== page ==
Working away

This is also when I started my "other career" as a Creative Practitioner. My mother always wanted me to be a teacher for 'stability' like my sisters (sorry Mom!) I could be in a school one morning, showing kids how to make zines using their favourite characters. In the afternoon, I could be working in a community centre with people suffering from dementia, helping them express their memories through painting. I also began to volunteer as a Youth Worker with LGBT Youth Scotland, working primarily with trans and non-binary young people. This inadvertently really helped me focus on the type of stories and picture books I wanted to create.

A story Ive been writing

Edinburgh was captivating, but I felt my creativity stagnate for a long time. Then, 2.5 years ago, I moved with my partner Piotr and our cat, Miss Business, just down the road to Glasgow. I had always worked from the spare room or the kitchen table, but now I moved into the most incredible studio, and immediately, Glasgow felt more like the creative community I missed from Dublin.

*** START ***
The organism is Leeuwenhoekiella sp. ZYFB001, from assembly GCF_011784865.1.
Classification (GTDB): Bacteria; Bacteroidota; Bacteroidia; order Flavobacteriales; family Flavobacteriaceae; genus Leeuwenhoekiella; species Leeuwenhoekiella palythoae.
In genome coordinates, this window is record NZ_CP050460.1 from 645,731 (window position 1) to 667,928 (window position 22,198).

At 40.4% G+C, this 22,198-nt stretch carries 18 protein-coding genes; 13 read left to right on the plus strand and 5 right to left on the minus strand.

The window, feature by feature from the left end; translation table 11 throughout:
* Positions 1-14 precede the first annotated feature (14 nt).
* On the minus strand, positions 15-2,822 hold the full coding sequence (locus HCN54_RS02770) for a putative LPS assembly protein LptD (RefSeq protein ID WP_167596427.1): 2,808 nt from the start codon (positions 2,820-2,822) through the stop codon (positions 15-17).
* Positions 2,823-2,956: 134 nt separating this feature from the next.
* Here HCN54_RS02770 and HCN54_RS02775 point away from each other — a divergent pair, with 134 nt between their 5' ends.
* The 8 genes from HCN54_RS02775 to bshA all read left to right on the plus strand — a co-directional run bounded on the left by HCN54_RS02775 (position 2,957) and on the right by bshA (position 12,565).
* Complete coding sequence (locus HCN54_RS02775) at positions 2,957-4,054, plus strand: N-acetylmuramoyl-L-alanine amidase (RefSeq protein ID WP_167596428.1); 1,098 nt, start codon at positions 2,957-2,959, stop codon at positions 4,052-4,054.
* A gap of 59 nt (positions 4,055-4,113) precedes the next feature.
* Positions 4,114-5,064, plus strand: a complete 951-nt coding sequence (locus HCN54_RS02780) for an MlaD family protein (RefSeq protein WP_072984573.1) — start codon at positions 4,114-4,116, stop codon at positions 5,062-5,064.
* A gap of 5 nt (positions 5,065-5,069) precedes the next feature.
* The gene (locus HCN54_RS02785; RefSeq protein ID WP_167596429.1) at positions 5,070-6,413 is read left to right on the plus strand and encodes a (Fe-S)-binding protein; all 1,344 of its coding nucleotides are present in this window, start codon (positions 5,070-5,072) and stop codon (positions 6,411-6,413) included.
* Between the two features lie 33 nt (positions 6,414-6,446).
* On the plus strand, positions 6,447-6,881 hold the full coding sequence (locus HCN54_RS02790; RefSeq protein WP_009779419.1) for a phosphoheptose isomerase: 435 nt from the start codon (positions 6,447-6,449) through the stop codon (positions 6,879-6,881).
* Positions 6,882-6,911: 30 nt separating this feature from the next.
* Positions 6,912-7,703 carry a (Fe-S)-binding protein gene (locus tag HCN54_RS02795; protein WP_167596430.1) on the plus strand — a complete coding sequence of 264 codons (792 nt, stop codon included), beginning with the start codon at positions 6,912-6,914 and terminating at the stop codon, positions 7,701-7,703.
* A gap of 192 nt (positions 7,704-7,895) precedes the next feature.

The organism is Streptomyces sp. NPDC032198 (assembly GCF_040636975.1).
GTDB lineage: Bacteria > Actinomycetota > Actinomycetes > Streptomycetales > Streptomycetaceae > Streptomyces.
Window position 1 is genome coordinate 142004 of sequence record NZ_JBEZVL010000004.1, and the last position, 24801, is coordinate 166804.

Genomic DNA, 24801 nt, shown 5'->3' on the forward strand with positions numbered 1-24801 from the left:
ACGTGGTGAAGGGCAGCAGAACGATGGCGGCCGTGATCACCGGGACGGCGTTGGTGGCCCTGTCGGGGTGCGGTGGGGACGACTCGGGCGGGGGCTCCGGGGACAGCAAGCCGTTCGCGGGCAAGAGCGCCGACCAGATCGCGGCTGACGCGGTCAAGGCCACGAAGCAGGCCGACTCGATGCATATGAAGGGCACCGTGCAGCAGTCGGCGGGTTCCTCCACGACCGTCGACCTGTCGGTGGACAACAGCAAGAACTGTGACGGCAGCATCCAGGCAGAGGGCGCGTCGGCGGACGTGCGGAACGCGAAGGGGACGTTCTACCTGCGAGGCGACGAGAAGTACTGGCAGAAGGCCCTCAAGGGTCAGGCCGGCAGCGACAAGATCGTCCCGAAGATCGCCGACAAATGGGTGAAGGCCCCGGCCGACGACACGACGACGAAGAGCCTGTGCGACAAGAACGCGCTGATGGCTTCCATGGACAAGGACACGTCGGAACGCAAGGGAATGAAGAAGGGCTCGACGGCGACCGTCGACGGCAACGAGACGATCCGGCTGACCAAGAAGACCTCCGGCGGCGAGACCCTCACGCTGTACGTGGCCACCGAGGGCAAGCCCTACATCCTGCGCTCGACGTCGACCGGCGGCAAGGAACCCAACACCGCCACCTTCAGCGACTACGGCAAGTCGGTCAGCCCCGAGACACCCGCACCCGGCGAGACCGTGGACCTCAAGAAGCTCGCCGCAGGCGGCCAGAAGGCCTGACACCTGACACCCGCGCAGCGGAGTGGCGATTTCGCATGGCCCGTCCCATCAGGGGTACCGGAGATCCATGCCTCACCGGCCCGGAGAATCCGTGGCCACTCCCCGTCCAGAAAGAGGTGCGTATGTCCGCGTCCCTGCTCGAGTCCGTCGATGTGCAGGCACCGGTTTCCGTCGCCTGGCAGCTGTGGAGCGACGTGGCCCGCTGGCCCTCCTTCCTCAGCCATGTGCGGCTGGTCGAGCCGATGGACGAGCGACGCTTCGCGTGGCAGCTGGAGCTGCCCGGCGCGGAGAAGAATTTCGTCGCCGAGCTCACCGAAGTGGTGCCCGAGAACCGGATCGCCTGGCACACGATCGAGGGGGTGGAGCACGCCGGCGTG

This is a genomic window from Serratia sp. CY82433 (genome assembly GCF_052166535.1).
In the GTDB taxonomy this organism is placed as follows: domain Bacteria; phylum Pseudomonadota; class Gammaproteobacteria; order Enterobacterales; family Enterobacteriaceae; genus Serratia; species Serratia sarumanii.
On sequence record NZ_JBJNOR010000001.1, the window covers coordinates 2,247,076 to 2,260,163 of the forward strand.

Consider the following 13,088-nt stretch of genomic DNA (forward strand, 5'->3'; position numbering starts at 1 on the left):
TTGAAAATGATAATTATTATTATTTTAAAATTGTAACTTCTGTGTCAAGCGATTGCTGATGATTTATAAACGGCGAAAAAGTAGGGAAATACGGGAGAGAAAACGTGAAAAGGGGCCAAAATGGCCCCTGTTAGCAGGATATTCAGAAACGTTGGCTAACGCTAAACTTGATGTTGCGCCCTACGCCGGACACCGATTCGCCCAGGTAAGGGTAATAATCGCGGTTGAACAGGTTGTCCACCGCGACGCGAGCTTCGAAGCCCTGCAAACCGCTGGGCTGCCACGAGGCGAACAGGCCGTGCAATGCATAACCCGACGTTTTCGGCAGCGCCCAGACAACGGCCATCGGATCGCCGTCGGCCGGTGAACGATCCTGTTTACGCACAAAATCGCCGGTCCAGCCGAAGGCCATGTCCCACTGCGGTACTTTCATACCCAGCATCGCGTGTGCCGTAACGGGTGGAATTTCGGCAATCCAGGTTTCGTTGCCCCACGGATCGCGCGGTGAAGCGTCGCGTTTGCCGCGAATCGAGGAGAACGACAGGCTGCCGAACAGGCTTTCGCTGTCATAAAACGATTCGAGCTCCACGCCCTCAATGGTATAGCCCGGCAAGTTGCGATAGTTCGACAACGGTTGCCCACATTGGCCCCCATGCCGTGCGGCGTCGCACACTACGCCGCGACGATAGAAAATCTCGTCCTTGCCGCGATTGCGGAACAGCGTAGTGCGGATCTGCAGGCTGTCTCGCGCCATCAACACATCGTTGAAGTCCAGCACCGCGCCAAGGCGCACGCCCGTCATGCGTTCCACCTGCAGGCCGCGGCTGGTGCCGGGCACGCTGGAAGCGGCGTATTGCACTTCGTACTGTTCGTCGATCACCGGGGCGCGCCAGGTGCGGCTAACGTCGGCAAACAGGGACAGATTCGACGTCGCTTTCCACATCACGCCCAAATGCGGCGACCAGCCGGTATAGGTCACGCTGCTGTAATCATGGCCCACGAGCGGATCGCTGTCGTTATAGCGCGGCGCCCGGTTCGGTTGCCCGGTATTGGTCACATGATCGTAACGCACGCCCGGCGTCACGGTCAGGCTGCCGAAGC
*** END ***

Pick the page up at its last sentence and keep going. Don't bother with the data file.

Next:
Some amazing studio mates built me a mezzanine so I could work above my friend's existing space!

Now between sharing a studio and working for the Culture Collective, a national arts program, I realised the power of connecting with other creatives and all the cool opportunities to collaborate that come from that.